The Outdoor Painting Class

by Lisa

       In my painting class yesterday, I decided to introduce the students to outdoor painting. I have done this exercise many times before, using the Lois Griffel impressionist technique for painting color blocks so that the students come to understand about creating luminosity of color. This time I decided to let the students to pick any colorful object from the prop department since they did not seem too enthused by the plain blocks. They got real creative.

       Yesterday was a good example of how not to go about teaching this. Here are the top ten things to remember for next time:

1. Don’t put the students outside. If you can have them paint from the comfort of an interior room with a view it is much better.

2. If you have to put them outside, make sure they are not in the sun (provide fans) or in the shade (provided propane heaters).

3. Make sure the wind is not blowing.

4. Clear all mud around the students because they will not enjoy standing in it.

5. Make sure you have prepared the students for this a week in advance so they show up with the proper canvas, palette knives, hats, shoes, sunscreen, and anything else that you will personally have to scramble to provide to make the experience a success and not a total failure.

6. Do not assume they know how to ice a cake when telling them to use the palette knife. DO A DEMONSTRATION.

7. Make sure a few students stay inside the building to paint so that you can take refuge from the storm.

8. Simplify the subject. The technique is complicated enough, and you want to minimize not maximize whining.

9. Make sure all students are in a good frame of mind before asking them to do this. If they have just returned from a long trip, are mad at their husbands, kicked the dog before arriving, are PMS-y, leave them inside to paint.

…and the number one top ten thing to remember when teaching an outdoor introduction to painting class is:

10. DON’T DO IT…

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This entry was posted in Art Instruction, Humor, Painting, Plein Air. Bookmark the permalink.

8 Responses to The Outdoor Painting Class

  1. You’ve about got all of the top reasons covered here Lisa. I still like taking a class outside for a few good laughs. I usually tell them to bring as much stuff as they can carry in three or four trips back to the car, just in case they might need something.

  2. wrjones says:

    I think a good variation of this study might be to first paint the blocks indoors then the exact same setup outdoors and compare the two. Before starting to paint have each student mix all the colors they will use. Then with simple blocks the painting time will be minimal and you can check before hand that they are on the right track.

  3. Susan Carlin says:

    You got my day started off laughing.. thanks!

  4. I found out a few years ago that painting en plein air means that I’ll:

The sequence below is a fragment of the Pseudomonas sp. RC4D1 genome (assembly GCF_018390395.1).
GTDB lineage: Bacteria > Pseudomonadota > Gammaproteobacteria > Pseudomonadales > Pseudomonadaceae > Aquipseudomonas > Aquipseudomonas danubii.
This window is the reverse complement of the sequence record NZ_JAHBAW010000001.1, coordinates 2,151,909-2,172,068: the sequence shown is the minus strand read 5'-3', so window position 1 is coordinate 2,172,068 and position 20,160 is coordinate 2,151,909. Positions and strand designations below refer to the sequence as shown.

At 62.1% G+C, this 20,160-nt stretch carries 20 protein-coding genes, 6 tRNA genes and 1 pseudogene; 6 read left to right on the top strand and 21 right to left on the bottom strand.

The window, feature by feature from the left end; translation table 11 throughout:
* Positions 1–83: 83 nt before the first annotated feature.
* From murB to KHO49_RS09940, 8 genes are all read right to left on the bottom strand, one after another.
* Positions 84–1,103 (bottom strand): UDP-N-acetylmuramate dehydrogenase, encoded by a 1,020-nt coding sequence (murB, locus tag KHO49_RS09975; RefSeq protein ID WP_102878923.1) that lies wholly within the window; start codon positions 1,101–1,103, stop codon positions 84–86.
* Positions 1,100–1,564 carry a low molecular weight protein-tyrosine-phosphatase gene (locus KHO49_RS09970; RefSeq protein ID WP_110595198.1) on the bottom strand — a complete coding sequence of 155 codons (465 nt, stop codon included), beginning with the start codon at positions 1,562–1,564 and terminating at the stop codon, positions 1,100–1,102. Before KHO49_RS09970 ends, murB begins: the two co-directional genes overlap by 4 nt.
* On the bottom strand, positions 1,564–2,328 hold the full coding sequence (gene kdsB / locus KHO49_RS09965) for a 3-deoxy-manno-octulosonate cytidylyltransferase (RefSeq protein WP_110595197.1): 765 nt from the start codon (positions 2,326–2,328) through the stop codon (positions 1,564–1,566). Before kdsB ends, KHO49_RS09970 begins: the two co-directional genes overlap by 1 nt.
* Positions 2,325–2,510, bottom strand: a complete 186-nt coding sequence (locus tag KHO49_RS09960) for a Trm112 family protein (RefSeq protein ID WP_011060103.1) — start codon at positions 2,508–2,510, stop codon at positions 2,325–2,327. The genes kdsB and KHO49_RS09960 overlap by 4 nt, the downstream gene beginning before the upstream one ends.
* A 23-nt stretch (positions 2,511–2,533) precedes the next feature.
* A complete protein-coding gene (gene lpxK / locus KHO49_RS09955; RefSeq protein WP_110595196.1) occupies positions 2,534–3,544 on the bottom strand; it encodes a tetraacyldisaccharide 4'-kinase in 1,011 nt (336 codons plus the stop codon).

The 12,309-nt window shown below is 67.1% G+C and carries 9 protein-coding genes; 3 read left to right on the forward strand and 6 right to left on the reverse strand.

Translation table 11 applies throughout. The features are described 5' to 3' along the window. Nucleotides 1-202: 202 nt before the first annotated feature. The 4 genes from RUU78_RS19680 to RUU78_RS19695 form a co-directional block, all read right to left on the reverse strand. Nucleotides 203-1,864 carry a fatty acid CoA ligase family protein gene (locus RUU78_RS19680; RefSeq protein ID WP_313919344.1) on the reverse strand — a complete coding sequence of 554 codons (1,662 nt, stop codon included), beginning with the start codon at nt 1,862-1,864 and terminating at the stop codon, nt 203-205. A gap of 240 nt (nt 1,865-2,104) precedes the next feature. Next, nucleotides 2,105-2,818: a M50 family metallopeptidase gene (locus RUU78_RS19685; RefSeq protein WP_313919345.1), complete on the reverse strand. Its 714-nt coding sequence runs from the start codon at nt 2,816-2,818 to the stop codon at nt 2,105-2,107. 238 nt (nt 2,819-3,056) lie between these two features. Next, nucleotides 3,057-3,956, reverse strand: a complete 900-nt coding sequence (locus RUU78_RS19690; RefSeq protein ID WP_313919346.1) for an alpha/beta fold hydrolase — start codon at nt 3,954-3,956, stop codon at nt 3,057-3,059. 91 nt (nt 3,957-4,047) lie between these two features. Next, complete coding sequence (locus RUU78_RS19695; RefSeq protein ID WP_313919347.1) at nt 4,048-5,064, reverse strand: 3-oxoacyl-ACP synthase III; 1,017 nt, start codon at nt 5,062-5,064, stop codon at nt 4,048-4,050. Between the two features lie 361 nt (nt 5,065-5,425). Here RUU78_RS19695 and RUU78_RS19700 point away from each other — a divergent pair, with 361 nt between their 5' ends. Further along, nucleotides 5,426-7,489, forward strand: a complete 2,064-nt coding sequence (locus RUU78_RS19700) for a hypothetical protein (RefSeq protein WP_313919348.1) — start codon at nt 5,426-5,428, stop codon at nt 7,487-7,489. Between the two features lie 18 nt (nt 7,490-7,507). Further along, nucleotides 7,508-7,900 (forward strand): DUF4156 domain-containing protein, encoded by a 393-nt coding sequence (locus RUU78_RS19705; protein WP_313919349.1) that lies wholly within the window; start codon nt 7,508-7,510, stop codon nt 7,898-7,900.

1. be alternately frozen and roasted
    2. hungry and thirsty
    3. need a bathroom
    4. wear the wrong shoes
    5. be devoured by mosquitoes
    6. get sunburned or frostbitten (see #1)
    7. probably forget supplies or
    8. carry too much stuff and hurt my shoulder
    9. get a painting going & dark clouds will move in
    10. forget my raincoat/jacket (see #6)
    11. get blisters (see #4)
    12. lose something

    One late afternoon in the Tetons, I hiked back to my car after painting and loaded everything up (I thought). I was very tired and hungry, but kept getting a nagging feeling on the hour drive back to the motel that I had forgotten something.

    Back at the motel, I unloaded my camera and my wet painting. Except my wet painting wasn’t there in the back of the car. I had one of those hit yourself in the forehead moments when I realized I’d set the wet painting from my afternoon’s efforts on the top of my car while I loaded up everything (else).

    So…. no supper for me anytime right away. I headed back to the park to my painting spot. By then it was getting dark so I was going pretty slow, looking for a wet painting in the road somewhere.

    Almost all the way back, there it was, practically on the center line, butter side down, just lying there. It actually hadn’t been damaged too much… just a few skids from the road. I felt like the shepherd who went looking for the lost sheep and rejoiced when it was found.

  5. wrjones says:

    Diana, that story had me in tears, but with the happy ending I was able to pull myself together. Excellent tale.

  6. lbtowers says:

    I agree Diana, great tale of woe! Believe it or not, what crossed my mind first when you said you went back was “wonder how much gas that cost her”!

  7. Rick Nilson says:

    I guess this is part of the reason why teacher’s get the big buck$.

  8. Rog Lyngaas says:

    My mentor, Fred Choate, teaches a method that lends itself to eventually outdoor painting. But notice, I say eventually. Most students do not venture, even though they have the training and the talent.

    I am thinking if I ever teach, I will be insisting on the use of a super big tube of CAD RED, just to make sure the whole damn spectrum is used.

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